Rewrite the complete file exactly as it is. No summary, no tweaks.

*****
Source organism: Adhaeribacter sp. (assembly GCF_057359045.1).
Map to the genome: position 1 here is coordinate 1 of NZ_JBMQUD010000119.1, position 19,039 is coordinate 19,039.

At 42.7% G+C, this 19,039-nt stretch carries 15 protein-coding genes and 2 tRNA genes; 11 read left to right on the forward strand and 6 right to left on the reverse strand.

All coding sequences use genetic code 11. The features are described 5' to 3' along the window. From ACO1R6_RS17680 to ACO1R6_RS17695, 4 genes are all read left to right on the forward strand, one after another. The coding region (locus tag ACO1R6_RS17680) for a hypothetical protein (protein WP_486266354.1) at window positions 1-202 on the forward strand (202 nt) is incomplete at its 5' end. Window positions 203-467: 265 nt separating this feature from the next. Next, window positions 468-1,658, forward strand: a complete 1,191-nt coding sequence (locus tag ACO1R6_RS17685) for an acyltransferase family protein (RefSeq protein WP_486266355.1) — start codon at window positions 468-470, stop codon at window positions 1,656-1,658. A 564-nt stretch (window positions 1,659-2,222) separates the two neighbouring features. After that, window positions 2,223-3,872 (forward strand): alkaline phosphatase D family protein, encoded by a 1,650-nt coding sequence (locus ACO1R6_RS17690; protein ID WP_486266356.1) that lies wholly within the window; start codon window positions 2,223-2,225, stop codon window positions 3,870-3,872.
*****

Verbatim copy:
Source organism: Adhaeribacter sp. (assembly GCF_057359045.1).
Map to the genome: position 1 here is coordinate 1 of NZ_JBMQUD010000119.1, position 19,039 is coordinate 19,039.

At 42.7% G+C, this 19,039-nt stretch carries 15 protein-coding genes and 2 tRNA genes; 11 read left to right on the forward strand and 6 right to left on the reverse strand.

All coding sequences use genetic code 11. The features are described 5' to 3' along the window. From ACO1R6_RS17680 to ACO1R6_RS17695, 4 genes are all read left to right on the forward strand, one after another. The coding region (locus tag ACO1R6_RS17680) for a hypothetical protein (protein WP_486266354.1) at window positions 1-202 on the forward strand (202 nt) is incomplete at its 5' end. Window positions 203-467: 265 nt separating this feature from the next. Next, window positions 468-1,658, forward strand: a complete 1,191-nt coding sequence (locus tag ACO1R6_RS17685) for an acyltransferase family protein (RefSeq protein WP_486266355.1) — start codon at window positions 468-470, stop codon at window positions 1,656-1,658. A 564-nt stretch (window positions 1,659-2,222) separates the two neighbouring features. After that, window positions 2,223-3,872 (forward strand): alkaline phosphatase D family protein, encoded by a 1,650-nt coding sequence (locus ACO1R6_RS17690; protein ID WP_486266356.1) that lies wholly within the window; start codon window positions 2,223-2,225, stop codon window positions 3,870-3,872.